Less than a year after being acquired by Intel, PasswordBox is closing its password manager service and pushing users to migrate to — yes, you guessed it — Intel’s alternative, True Key, which launched earlier this year.
Confirming the move in a blog post, Password Box said it would be focusing all its attention on the jointly developed True Key. In an email to TechCrunch a spokeswoman for Password Box confirmed the PasswordBox service “will remain as is from now until Fall of 2016.”
True Key is a freemium service, but in order to get the free version of the service users need to only store 15 passwords. ‘Unlimited’ passwords (which is actually capped at 2,000) costs $20 per year.
PasswordBox also offers a freemium model, but is free for up to 25 passwords and then users can either pay $1 per month or invite friends to use it to get unlimited passwords. So users switching to True Key are likely to have to pay more for their password management needs.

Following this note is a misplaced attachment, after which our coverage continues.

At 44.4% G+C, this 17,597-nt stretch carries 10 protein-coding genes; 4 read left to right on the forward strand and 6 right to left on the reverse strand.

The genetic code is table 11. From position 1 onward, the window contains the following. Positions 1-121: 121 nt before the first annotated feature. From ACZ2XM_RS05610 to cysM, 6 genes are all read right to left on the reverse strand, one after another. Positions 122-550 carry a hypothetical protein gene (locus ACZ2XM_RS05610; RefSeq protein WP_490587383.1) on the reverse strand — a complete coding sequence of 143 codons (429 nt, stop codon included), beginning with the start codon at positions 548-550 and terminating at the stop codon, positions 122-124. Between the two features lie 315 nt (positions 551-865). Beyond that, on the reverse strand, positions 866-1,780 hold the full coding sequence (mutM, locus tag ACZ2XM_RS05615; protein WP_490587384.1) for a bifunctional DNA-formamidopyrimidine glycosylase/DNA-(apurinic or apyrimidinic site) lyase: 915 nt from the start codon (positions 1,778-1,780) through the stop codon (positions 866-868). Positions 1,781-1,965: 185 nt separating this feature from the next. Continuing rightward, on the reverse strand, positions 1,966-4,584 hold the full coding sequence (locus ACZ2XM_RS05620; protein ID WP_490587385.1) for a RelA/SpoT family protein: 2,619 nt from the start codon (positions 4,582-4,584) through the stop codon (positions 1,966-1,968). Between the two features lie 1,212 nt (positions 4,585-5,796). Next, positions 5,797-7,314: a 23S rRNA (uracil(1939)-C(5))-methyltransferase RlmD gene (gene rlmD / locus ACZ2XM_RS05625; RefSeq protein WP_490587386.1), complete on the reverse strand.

Current Password Box users are being offered a “special subscription offer” if they migrate to True Key, albeit not on the same terms…
As a PasswordBox user, we’ve reserved a True Key account for you. If you decide to claim it, you can create a profile using the email and master password associated with your PasswordBox account to migrate your information. Your PasswordBox subscription is different from the True Key subscription, and the PasswordBox terms will not be transferred over. Every PasswordBox user will get a special subscription offer if they choose to migrate from PasswordBox to the True Key app. New terms apply.
Several Password Box users have taken to Twitter to vent frustration at the planned closure…
At the time of the Intel acquisition, Password Box had had some 14 million downloads of its software, and had raised $6 million from investors, including Canada’s Omers Ventures, Lee Linden from Facebook and more.
Safe to say the playbook here is textbook startup stuff. Offer freemium service, gain users, raise investment, gain more users, get acquired, close original service, focus on more expensive alternative… profit.